Beer in the City: One of the Troubles with the Boston Beer Scene

Boston is an old beer city.  Check out this dated article from Beer Advocate if you have your doubts. In recent times, Boston has housed the Boston Beer Company and Harpoon Brewing Company, two of the largest and oldest craft breweries in the nation, but outside of those two stalwarts, the city’s brewery scene has struggled for a while.  After 2004, when Tremont Brewing Company sold off its brand to Shipyard, the city was quiet in terms of craft beer.  Yes, some awesome bars opened and some smaller breweries continued to truck along, but little to no growth was seen in terms of brewpubs, microbreweries, and nanobreweries. 


Today, like nearly everywhere else in the United States, Boston’s beer scene is booming. Starting almost three years ago with the formation of Mystic Brewery, Night Shift Brewing, and Idle Hands Brewing, Boston is having a beer renaissance.  Night Shift, Mystic, and Idle Hands have created, as one BeerAdvocater labeled it, “The Beermuda Triangle,” a perfectly packed collection of small, high-quality breweries that beer geeks can easily visit within a small drive of each other. Night Shift and Idle Hands, in fact, are located in the exact same building, right next to each other, and Night Shift now offers full pours of its beer! This perfect placement of breweries has helped give rise to a beer tour bus in the city, and brought a large influx of thirsty hoards into the outskirts of Boston.


Of course, this perfect storm of beer locations is not specific to just Boston, plenty of other cities throughout the US have a  tightly knit collection of breweries, all within a short drive or walk of each other, but Boston has something different.  On top of all the new breweries opening in the area, BeerAdvocate, one of the internet’s premier beer culture and review websites since 1996, is based in the city and hosts three rather large beer festivals there every year. During these three festivals, a lot of beer geeks descend on the city of Boston, and all of them demand good beer.  It is no surprise that Boston has arguably some of the best beer bars in the nation. Boston is also perfectly placed so that it is a three-hour drive to Vermont and all of its incredible breweries, a four hour drive to Portland, ME and its beer scene, and a one hour drive from seacoast New Hampshire and its quickly growing scene, not to mention the plethora of awesome breweries all around Massachusetts.  Boston is, in some manner of speaking, perfectly placed.  It acts as a stopping point for every traveler heading up north, and it allows them all to stop off for a night and grab a beer before they head on their ways.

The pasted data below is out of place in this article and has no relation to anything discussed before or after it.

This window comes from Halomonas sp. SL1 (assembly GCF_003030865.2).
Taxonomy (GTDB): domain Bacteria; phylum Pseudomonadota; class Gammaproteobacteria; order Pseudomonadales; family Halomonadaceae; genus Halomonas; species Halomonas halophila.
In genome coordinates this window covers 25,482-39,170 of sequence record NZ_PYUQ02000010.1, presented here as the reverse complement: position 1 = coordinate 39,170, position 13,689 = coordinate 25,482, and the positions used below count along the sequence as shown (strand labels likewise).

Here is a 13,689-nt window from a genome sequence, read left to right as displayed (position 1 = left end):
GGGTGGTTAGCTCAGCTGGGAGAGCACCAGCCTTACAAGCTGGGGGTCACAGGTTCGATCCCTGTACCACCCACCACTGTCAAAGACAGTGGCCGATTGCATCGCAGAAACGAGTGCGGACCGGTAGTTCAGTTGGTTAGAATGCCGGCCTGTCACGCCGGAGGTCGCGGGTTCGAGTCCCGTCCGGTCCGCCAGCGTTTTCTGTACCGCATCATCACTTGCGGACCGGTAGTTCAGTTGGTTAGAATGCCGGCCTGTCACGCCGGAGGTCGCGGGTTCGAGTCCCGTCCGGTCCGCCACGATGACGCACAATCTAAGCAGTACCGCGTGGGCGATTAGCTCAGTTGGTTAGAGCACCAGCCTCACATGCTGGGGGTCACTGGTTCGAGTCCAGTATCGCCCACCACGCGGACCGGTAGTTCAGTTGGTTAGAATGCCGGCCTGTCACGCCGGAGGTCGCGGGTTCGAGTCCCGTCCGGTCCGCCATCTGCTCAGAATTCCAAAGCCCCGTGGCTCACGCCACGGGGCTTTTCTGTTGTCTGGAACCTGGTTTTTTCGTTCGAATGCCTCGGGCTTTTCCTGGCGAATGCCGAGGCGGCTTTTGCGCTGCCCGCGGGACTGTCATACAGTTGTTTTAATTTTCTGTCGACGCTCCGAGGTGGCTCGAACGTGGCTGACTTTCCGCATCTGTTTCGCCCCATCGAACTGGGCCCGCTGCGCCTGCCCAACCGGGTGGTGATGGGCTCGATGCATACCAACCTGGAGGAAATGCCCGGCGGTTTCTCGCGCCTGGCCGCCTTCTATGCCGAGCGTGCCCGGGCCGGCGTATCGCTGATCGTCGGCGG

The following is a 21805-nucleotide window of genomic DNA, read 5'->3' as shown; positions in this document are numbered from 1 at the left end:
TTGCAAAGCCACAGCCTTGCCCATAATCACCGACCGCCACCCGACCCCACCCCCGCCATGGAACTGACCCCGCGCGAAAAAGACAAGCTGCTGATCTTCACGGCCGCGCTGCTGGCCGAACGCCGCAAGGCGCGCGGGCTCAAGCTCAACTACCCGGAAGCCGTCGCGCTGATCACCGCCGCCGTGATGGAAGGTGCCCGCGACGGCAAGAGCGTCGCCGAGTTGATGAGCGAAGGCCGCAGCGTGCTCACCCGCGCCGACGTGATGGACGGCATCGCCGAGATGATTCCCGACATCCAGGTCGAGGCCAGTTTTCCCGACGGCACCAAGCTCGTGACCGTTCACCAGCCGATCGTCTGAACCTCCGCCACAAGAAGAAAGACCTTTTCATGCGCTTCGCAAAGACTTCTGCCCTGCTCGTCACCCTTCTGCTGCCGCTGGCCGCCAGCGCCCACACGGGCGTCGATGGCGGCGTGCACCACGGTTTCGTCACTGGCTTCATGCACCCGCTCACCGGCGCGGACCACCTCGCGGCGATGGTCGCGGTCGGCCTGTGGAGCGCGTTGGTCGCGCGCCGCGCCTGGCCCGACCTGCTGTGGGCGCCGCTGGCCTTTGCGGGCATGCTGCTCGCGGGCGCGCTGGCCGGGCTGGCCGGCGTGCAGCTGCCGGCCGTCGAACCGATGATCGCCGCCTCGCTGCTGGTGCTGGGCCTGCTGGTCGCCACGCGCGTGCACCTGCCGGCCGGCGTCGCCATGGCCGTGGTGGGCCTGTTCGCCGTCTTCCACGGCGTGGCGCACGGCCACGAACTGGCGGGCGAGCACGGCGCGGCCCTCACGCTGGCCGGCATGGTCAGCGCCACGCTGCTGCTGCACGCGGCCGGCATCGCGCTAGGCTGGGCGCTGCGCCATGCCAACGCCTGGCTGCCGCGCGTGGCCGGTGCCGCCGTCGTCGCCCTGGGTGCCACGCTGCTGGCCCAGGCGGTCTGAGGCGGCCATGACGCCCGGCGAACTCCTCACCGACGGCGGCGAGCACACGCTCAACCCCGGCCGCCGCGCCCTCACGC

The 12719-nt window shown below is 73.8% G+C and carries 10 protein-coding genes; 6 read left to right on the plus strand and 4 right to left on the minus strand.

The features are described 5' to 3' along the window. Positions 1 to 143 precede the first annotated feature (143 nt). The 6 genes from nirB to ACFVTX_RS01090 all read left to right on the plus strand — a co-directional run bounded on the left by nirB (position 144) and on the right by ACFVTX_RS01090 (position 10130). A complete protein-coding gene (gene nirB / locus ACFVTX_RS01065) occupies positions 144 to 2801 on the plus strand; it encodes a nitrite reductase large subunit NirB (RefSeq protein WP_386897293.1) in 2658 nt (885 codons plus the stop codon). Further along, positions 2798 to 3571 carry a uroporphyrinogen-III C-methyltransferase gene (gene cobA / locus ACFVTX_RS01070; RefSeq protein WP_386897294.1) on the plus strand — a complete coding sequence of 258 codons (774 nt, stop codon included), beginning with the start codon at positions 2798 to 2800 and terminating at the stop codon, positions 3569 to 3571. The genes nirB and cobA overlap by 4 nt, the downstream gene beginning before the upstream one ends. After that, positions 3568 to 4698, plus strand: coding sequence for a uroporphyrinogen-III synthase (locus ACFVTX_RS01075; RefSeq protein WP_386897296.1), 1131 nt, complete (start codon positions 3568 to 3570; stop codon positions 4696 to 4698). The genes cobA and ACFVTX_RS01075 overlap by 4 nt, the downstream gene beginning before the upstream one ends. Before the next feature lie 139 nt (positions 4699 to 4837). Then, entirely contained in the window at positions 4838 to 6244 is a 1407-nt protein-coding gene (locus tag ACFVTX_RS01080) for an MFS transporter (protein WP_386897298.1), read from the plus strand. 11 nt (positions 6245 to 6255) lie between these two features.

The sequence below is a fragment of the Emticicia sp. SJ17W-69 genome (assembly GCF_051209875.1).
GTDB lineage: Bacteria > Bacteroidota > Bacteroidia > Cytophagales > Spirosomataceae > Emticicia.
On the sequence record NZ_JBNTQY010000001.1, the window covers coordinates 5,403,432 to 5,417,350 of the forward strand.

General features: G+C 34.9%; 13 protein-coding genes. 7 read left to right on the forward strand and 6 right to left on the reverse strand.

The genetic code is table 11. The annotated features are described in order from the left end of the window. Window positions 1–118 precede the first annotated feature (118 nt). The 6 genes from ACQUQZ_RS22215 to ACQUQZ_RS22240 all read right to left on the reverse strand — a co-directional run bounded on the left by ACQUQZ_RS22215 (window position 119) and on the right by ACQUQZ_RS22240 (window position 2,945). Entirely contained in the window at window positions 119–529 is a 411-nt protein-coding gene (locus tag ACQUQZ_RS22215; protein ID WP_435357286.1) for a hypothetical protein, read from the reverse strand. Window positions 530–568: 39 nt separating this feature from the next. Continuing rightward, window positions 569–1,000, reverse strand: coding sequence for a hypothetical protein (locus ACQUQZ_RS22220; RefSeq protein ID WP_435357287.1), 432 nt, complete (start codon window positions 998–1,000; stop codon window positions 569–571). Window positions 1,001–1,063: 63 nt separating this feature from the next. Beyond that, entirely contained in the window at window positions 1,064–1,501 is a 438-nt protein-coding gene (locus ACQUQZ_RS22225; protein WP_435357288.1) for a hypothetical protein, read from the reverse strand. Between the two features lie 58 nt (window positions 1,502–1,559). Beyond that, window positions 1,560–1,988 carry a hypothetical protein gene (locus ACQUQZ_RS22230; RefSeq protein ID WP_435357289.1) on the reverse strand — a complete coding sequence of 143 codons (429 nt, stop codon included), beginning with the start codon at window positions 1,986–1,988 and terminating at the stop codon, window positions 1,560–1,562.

Strange enough, however, Boston-proper is still a little dry outside of Harpoon, the Boston Beer Company, and a few brewpubs.  Boston doesn’t have many production breweries outside of the big two.  In fact, until the instillation of Harpoon’s new canning line, a majority of both its and the Boston Beer Company’s beer production took and still takes place in breweries outside of the city (and the state as a whole), which leaves Boston as a city of pilot beers and one-offs. Newcomer Trillium Brewing Company is trying to change that, however, with its location in the scenic Fort Point Channel right across the street from the Boston Children’s and Firefighter’s museums.  Trillium is one of the first production breweries to open in Boston since North East Brewing in 1996, and is already seeing some great success. Their one problem?  They can’t pour samples of their beer on premise.